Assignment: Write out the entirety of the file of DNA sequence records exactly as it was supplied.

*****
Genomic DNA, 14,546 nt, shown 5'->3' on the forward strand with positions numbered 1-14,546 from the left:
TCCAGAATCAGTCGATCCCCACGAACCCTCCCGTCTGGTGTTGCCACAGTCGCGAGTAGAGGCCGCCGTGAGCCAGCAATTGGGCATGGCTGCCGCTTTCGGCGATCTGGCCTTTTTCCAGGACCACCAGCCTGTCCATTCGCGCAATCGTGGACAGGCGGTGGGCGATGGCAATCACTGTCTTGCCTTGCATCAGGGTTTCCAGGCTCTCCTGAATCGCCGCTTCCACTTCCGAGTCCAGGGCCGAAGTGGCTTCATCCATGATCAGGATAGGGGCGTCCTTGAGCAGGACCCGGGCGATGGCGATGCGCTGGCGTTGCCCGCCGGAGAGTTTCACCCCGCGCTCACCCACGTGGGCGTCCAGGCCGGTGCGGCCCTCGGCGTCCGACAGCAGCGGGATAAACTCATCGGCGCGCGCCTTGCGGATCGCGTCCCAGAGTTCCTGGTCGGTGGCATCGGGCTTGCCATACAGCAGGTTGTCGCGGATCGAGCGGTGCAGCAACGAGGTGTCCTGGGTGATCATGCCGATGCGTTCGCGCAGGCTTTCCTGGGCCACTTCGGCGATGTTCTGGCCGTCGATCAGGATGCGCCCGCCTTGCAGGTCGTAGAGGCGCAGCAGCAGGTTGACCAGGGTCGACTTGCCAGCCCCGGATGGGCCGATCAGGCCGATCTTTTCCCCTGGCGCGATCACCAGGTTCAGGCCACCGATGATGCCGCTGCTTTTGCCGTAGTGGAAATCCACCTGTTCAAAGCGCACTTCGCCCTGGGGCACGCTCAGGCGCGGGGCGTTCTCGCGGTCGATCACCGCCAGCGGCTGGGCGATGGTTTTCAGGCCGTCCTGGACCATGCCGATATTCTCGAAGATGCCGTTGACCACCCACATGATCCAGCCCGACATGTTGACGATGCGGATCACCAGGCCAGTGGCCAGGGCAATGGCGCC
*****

Genomic DNA, 14,546 nt, shown 5'->3' on the forward strand with positions numbered 1-14,546 from the left:
TCCAGAATCAGTCGATCCCCACGAACCCTCCCGTCTGGTGTTGCCACAGTCGCGAGTAGAGGCCGCCGTGAGCCAGCAATTGGGCATGGCTGCCGCTTTCGGCGATCTGGCCTTTTTCCAGGACCACCAGCCTGTCCATTCGCGCAATCGTGGACAGGCGGTGGGCGATGGCAATCACTGTCTTGCCTTGCATCAGGGTTTCCAGGCTCTCCTGAATCGCCGCTTCCACTTCCGAGTCCAGGGCCGAAGTGGCTTCATCCATGATCAGGATAGGGGCGTCCTTGAGCAGGACCCGGGCGATGGCGATGCGCTGGCGTTGCCCGCCGGAGAGTTTCACCCCGCGCTCACCCACGTGGGCGTCCAGGCCGGTGCGGCCCTCGGCGTCCGACAGCAGCGGGATAAACTCATCGGCGCGCGCCTTGCGGATCGCGTCCCAGAGTTCCTGGTCGGTGGCATCGGGCTTGCCATACAGCAGGTTGTCGCGGATCGAGCGGTGCAGCAACGAGGTGTCCTGGGTGATCATGCCGATGCGTTCGCGCAGGCTTTCCTGGGCCACTTCGGCGATGTTCTGGCCGTCGATCAGGATGCGCCCGCCTTGCAGGTCGTAGAGGCGCAGCAGCAGGTTGACCAGGGTCGACTTGCCAGCCCCGGATGGGCCGATCAGGCCGATCTTTTCCCCTGGCGCGATCACCAGGTTCAGGCCACCGATGATGCCGCTGCTTTTGCCGTAGTGGAAATCCACCTGTTCAAAGCGCACTTCGCCCTGGGGCACGCTCAGGCGCGGGGCGTTCTCGCGGTCGATCACCGCCAGCGGCTGGGCGATGGTTTTCAGGCCGTCCTGGACCATGCCGATATTCTCGAAGATGCCGTTGACCACCCACATGATCCAGCCCGACATGTTGACGATGCGGATCACCAGGCCAGTGGCCAGGGCAATGGCGCC